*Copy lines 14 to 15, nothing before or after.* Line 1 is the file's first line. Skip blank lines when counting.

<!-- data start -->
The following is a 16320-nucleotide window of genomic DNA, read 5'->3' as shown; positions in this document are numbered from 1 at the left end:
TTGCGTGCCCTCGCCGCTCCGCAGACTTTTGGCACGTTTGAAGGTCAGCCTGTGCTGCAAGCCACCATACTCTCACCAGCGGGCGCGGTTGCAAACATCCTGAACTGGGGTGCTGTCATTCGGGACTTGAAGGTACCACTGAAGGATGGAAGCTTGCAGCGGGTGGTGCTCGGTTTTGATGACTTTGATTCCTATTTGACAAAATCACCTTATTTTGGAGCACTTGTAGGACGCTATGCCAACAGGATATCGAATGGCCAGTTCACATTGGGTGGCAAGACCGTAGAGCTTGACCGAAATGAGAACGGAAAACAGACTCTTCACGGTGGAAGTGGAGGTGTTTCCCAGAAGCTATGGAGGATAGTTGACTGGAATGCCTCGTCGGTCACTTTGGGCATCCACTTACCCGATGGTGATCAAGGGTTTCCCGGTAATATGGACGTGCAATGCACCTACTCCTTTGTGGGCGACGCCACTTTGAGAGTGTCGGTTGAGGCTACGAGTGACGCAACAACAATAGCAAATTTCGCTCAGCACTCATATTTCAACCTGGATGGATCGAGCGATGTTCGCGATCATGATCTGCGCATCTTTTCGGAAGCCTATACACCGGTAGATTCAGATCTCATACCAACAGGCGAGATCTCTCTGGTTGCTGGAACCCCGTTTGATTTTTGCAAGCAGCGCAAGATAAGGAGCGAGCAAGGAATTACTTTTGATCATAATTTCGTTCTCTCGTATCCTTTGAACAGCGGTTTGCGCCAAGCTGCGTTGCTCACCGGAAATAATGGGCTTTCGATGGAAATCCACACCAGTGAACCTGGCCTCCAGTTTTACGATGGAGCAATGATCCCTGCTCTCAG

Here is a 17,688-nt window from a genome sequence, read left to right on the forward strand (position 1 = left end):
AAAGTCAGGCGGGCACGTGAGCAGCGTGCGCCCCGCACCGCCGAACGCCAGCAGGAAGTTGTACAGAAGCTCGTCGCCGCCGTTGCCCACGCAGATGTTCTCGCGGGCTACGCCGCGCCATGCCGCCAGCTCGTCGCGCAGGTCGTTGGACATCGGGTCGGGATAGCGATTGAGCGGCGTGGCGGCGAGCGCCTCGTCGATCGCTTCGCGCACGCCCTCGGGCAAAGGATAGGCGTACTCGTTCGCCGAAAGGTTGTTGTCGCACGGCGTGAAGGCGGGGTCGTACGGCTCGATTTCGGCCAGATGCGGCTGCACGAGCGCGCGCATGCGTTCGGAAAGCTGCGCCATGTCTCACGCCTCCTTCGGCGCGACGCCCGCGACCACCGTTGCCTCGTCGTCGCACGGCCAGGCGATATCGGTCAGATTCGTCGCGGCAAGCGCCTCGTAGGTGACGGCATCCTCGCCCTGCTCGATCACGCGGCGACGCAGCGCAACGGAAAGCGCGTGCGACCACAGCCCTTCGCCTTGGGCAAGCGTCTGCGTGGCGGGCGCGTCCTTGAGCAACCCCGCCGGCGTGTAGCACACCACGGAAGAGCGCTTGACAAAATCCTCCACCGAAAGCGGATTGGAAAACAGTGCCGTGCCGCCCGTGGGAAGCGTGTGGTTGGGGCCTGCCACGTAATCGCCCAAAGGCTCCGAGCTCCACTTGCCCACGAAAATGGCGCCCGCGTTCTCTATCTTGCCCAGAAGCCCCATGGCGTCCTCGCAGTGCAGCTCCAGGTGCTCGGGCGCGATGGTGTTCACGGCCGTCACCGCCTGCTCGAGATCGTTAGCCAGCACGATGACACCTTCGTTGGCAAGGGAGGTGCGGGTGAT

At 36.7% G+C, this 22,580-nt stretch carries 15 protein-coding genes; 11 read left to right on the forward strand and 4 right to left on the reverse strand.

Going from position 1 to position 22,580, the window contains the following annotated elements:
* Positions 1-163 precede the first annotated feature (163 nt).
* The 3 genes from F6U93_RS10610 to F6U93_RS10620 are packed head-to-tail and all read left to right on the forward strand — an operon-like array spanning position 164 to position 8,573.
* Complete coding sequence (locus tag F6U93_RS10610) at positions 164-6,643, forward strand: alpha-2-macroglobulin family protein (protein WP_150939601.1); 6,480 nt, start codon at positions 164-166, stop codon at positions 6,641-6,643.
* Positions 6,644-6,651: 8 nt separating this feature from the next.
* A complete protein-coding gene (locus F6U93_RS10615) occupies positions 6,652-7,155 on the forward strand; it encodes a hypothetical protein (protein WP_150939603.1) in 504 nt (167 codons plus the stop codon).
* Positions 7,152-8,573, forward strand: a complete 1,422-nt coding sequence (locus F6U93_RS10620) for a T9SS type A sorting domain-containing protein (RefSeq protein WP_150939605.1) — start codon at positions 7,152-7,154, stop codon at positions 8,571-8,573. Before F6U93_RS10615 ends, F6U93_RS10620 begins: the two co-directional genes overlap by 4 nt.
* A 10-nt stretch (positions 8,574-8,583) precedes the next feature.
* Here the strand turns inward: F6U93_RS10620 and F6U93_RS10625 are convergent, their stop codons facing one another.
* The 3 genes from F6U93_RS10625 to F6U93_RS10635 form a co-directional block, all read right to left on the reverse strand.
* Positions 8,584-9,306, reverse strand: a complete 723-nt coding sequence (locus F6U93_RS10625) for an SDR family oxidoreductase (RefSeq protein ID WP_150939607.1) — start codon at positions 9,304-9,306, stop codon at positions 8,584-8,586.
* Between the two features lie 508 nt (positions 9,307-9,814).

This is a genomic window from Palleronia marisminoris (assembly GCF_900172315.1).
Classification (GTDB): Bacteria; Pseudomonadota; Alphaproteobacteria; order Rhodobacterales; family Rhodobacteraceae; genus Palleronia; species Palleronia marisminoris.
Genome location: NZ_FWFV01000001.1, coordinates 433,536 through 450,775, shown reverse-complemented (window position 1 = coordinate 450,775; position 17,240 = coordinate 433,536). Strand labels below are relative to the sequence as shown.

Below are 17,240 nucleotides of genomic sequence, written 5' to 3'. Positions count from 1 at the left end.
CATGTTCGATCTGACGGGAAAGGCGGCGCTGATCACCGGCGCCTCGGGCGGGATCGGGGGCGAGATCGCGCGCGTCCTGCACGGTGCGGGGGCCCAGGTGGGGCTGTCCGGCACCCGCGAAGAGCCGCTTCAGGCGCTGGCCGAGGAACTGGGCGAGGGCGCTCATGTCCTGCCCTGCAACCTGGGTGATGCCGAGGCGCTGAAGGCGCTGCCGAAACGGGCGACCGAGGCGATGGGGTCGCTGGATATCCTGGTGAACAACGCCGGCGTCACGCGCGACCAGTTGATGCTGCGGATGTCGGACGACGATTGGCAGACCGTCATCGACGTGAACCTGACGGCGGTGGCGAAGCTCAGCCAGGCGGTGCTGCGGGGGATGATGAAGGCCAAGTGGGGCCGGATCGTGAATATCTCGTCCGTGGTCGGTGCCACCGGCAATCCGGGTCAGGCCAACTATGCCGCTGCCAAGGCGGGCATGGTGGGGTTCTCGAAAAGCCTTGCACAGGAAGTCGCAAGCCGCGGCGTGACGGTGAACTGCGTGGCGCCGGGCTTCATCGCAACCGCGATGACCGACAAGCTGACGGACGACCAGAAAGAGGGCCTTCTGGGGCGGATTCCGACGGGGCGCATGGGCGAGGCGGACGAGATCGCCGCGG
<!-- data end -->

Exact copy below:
* Here the strand turns inward: F6U93_RS10620 and F6U93_RS10625 are convergent, their stop codons facing one another.
* The 3 genes from F6U93_RS10625 to F6U93_RS10635 form a co-directional block, all read right to left on the reverse strand.